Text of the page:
Oh, and anything by Jack Cavanaugh. He writes Christian historical novels set in all different time periods.

      | Reply Posted 5 years, 1 month ago
  10. * Rissi says:

    There are TOO many to remember:

    – The Selection by Kiera Cass
    – Glamorous Illusions by Lisa T. Bergren
    – Heiress and Baroness by Susan May Warren

    Anything Jenny B. Jones or Janice Thompson (if you like rom-com, happy-go-lucky books) or Dani Pettrey (if you like suspense).

    Happy reading, Rachel!

    | Reply Posted 5 years, 1 month ago
    • * RachelC says:

      Ooh, I’ve been wanting to read “The Selection” ever since seeing the gorgeous cover! Is it good??

      | Reply Posted 5 years, 1 month ago
      • * Rissi says:

        It is SO good, Rachel. It reminded me of a lighter version (which is, IMO, a compliment) of ‘The Hunger Games.’ Another friend noticed hints of the Biblical story of Esther. Looking back, that is a true comparison.

        Hope you enjoy if/when you read it, Rachel. ๐Ÿ™‚

        Posted 5 years, 1 month ago
  11. * G.J. says:

    Oh boy… I’ll have to keep my list brief or I’ll be typing all day. ๐Ÿ™‚ You might have read some of of these, or never heard of them or have no interest in them, but oh, well. I’m just listing my personal favorites.

    -The Eragon series by Christopher Paolini
    -Matched by Allie Condie
    -The Host by Stephenie Meyer
    -The Hunger Games series by Suzanne Collins
    -Percy Jackson and the Olympians series by Rick Riordan
    -Inkheart by Cornelia Funke
    -Divergent by Veronica Roth

    I ESPECIALLY recommend Divergent by Veronica Roth. It’s the best book I’ve ever read, and I’m not just fangirling here- it really is.

    Hope that helped!

    | Reply Posted 5 years, 1 month ago
    • * RachelC says:

      I heard from other friends that the “Divergent” trilogy is amazing. I will add it to the list! ๐Ÿ™‚

      | Reply Posted 5 years, 1 month ago
      • * Leah Fargo says:

        I heard too that the Divergent series is really good from friends….as of right now, its sitting on my bookshelf,waiting to be read!

        Posted 5 years ago
  12. * Natalie Noel says:

    The O’Malley series by Dee Henderson-they’re modern mysteries and romance books, but they aren’t trashy at ALL. If you start reading these, don’t forget the prequel!
    I like anything by Jenny B. Jones too.

    Good luck!

    | Reply Posted 5 years, 1 month ago
  13. * Abby says:

    Here are a few of my favorites. You might have read some of these before but I really like them.

    The Sherwood Ring by Elizabeth Marie Pope
    The Westing Game by Ellen Raskin
    Jane Eyre by Charlotte Bronte
    Calico Captive by Elizabeth George Speare
    A Wrinkle in Time by Madeline L’engle
    Meet the Austins by Madeline L’engle

    And also The Hittite Warrior and God King, both by Joanne Williamson. They’re both Bible stories made into novels.

    | Reply Posted 5 years, 1 month ago
    • * Chelsea G. says:

      Meet the Austins is Great!

      | Reply Posted 5 years, 1 month ago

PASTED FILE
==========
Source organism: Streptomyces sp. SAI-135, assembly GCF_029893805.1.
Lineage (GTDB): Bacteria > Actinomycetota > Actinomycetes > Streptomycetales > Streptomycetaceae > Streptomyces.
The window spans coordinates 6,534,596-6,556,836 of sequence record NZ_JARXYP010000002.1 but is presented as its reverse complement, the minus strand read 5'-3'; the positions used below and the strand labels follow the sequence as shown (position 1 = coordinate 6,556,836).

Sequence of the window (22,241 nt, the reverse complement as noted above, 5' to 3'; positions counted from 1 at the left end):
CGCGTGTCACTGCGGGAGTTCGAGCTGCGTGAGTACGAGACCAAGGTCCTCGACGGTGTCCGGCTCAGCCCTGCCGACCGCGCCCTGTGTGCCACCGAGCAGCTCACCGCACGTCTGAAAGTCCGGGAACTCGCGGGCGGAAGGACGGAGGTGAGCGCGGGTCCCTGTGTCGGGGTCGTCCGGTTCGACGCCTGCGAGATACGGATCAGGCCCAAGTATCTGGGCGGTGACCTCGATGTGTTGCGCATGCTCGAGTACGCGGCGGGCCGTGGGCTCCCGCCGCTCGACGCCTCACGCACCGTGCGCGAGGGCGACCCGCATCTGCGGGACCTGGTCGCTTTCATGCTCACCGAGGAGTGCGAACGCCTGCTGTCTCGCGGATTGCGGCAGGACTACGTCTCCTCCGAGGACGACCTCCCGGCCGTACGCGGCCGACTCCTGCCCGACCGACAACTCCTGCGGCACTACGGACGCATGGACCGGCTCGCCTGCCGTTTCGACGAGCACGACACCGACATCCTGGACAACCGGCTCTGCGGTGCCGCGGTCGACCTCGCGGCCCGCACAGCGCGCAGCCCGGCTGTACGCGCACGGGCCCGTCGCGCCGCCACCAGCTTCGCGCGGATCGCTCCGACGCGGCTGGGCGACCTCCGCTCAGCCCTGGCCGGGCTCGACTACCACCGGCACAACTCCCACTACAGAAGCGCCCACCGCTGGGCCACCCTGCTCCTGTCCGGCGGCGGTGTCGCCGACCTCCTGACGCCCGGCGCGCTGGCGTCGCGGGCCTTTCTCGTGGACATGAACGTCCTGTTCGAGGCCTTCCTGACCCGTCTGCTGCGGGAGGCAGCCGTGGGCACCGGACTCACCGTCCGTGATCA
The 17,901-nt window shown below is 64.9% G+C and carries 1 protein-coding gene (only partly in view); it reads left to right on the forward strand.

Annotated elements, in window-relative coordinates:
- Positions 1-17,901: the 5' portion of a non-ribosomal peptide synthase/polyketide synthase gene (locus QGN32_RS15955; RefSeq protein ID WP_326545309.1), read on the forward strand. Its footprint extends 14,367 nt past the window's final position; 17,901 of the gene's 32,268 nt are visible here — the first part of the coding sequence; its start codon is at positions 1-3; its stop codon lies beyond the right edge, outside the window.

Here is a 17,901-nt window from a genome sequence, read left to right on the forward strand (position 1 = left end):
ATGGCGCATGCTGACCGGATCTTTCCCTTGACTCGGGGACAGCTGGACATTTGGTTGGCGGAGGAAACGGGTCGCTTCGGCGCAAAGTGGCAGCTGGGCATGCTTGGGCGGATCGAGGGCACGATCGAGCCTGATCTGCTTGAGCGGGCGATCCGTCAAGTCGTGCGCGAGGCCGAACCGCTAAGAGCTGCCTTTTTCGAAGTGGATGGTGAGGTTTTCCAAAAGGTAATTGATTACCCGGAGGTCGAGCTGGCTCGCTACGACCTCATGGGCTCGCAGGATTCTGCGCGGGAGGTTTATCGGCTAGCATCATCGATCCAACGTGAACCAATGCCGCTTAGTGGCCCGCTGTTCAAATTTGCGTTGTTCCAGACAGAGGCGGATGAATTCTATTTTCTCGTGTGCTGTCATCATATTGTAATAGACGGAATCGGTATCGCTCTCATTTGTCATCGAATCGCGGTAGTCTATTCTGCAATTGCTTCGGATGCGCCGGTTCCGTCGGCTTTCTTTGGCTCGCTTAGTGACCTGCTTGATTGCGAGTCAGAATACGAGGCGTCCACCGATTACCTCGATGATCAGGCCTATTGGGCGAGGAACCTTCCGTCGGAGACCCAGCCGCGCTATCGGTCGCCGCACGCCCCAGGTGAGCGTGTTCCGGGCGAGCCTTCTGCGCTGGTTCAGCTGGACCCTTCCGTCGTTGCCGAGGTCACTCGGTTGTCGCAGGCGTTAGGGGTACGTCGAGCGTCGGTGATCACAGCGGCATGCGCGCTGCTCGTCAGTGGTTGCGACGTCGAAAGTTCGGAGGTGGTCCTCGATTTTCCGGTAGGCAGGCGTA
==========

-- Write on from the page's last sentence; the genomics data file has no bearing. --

• * RachelC says:

      I have read all of those except for the Joanne Williamson books! And every single one is on my “favorite books” list. We have the same taste in literature! ๐Ÿ™‚

      | Reply Posted 5 years, 1 month ago
  14. Best children’s book ever written, first fairy tale to involve an actual strong independent princess instead of a damsel in distress, and also totally awesome story that is unfortunately out of print but thankfully still in libraries and on Amazon: The Ordinary Princess. Love love love this book! I’m sure you would too based on how much I know about you through this blog ๐Ÿ™‚

    Others you might like… hmmm… The Christy Miller series? Or anything by Robin Jones Gunn, really. You’d probably be like me and prefer her Katie Weldon series but the books are soooo much better if you read them in order, and Christy Miller comes first. If you like Amish, I like Cindy Woodsmall’s stuff. If you like fantasy then Gail Carson Levine is great. I never read paranormal but I’m loving the Angel Eyes trilogy by Shannon Dittemore, which is a Biblically-based Christian trilogy about angels. I was surprised by how good, how Scripturally accurate, just how awesome in general it is.

    | Reply Posted 5 years, 1 month ago
    • * Emii says:

      Loooove Robin Jones Gunn! Yes!

      | Reply Posted 5 years ago
    • * Leah Fargo says:

      I just finished reading ‘Angel Eyes’ and that is definintely a favorite; that one is something i really recomend. it was so good and actually had me shivering at some parts just to think of all the angels and demons fighting to keep us safe…awesome. simply awesome.

      | Reply Posted 5 years ago
  15. * Abbi Hart says:

    Haha recommending books is one of my favorite things to do! Here are some I think you’d like! They are all Christian books!
    The River of Time Series by Lisa T. Bergren
    Julie Klassen’s books
    The Anniversary Waltz by Darrel Nelson
    The Ransome Trilogy by Kaye Dacus
    Mary Connealy’s books (if you like westerns)
    Cathy Marie Hake’s books (the best are: Letter Perfect, Fancy Pants, and That Certain Spark)